The Lost Element of Quality


No matter what the field you’ll hear a lot of complaints about a decline in quality. From Super Bowl Ads to bacon, from television shows to toys, many would argue that today’s products and services are inferior in quality to products and services from the past.

If you’ve ever bought something, only to have it break as soon as you get it home, you can relate to the disappointment that poor quality causes. I used to buy children’s clothing from a particular store, but I stopped shopping there because the hems came out of the clothes the first time that I washed them. While the clothes were cute, ultimately they were a disappointment to me because they didn’t last.

Our clients feel the same about quality as I did about the cheaply made children’s clothes. If a freelancer delivers a poor quality service, then the client is disappointed. (If you want to stay in business, it’s not a good idea to keep disappointing your customers).

This post will explore what quality is and how it will help your freelancing business.

What Is Quality?

While many people complain about a lack of quality, a lot of us are unsure of what quality really is. It’s common for folks to take an attitude of “I’ll know it when I see it” about quality. This attitude can make it difficult for freelancers, however, who are trying to determine what the client wants.

I think it is possible to identify some characteristics of quality, as it pertains to freelancing. Here are some of the common elements that I would attribute to quality projects:

  • Lasting value–If something has quality, typically it has a lasting value. I was discussing web copy the other day with a colleague and he described the copy he had written as something that could serve the client’s needs for years to come. His copy would be as relevant to his client’s business next year as it was right now. He had done a quality job.
  • Don’t cut corners–It can be tempting for a freelancer to take shortcuts and skimp on a project in ways that the client might not even notice. However, if your goal is producing quality work, don’t do it. Don’t cut corners. Take the time to do the job right. Pay attention to even those areas that the client might not be aware of. In the long run, your finished product will be better for it and so will your relationship with that client.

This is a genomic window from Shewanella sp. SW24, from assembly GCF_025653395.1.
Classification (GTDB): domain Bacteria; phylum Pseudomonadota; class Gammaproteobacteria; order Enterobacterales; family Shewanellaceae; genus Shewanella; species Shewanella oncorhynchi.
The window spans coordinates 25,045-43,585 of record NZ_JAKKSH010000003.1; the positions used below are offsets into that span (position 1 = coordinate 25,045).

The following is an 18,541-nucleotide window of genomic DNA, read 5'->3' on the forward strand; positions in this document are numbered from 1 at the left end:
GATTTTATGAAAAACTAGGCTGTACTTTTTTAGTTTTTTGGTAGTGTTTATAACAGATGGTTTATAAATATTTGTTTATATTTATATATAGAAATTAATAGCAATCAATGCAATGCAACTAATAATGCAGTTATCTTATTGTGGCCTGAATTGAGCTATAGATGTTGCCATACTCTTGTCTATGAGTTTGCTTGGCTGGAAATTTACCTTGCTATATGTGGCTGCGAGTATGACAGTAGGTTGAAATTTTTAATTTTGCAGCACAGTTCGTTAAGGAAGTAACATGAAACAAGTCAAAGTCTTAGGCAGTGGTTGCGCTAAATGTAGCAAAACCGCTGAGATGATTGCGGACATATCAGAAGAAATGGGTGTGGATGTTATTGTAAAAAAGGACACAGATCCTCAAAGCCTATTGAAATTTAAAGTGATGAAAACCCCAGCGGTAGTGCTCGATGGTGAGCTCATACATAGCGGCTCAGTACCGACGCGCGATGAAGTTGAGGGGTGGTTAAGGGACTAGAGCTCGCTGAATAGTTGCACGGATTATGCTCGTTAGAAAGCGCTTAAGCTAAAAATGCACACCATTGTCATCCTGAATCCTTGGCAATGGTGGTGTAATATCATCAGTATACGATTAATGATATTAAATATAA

• Shows craftsmanship–Get rid of those bad habits that could negatively impact your work. Instead, pay attention to the little details of your work that make the difference between doing a good job and doing a great job. Like a skilled craftsman, take the time to do the job carefully and meticulously.
  • Shouldn’t require rework–If you’ve done a quality job on a project, you shouldn’t find yourself needing to do a lot of rework. Neither should the client have to get someone else to fix your mistakes. While the client may change his or her mind about what they wanted, they won’t need to repair your work because the quality is poor.

While it may seem that producing good quality is a lot of work (and it can be a lot of work if you do it right), paying attention to quality can actually help your freelancing business.

How Can Quality Help Your Freelancing Business?

In large corporations, quality is so important that many companies have a separate quality assurance department. The job of this department is to make sure that the company’s products and services meet certain quality standards.

Big companies pay a lot of attention to quality because they know that the quality of the product or service that they provide ultimately impacts their brand. The same thing is true for the freelancer.

Let’s face it. Which would you rather be known for: producing quality work or producing cheap work?

I think most of us would agree that we’d rather be known for the high quality of our work.

Providing quality products and services can set your freelancing business apart in an environment where lack of quality is the norm.

Ask yourself, what do you want your clients to think of your work six months from now? How about a year from now? Will the work that you did for them still be as useful then as it is now?

How to Produce Quality Work

Freelancers can produce quality work if they make quality a goal. Here are some tips to bring some quality to your own freelancing business:

  • Be aware, but not controlled by, trends. Trends and fads are not necessarily conducive to producing quality work. What’s popular today might not make much sense in a few months. While it’s important for a freelancer to be aware of trends, don’t let yourself be driven by them. Do what works best for your client and what you know will last.
  • Work smart, but don’t take shortcuts. Working smart is a good idea. This means that you are taking full advantage of the tools and resources that you have to do the most efficient job possible. Working rushed, however, is not a good idea. If you are working rushed then you may be tempted to skip necessary steps of a project such as testing or proofreading.
  • Take pride in what you do. When you finish a job, you should be proud of the work that you’ve done. You should be willing to have your name associated with that project. If you’re uncomfortable putting your name to a project ask yourself if you’ve really delivered the quality that your client needs.
  • Price your services properly. If you price your products and services too cheaply you may be tempted to take shortcuts without even realizing it. To produce quality work, charge your clients a high enough rate so that you have the time that it takes to do the job carefully.

What Do You Think?

What defines a quality project for you?

Do you think quality is important for freelancers? (Why, or why not?) What quality measures have you put into action in your own business?

Share your answers in the comments.

Image by tnarik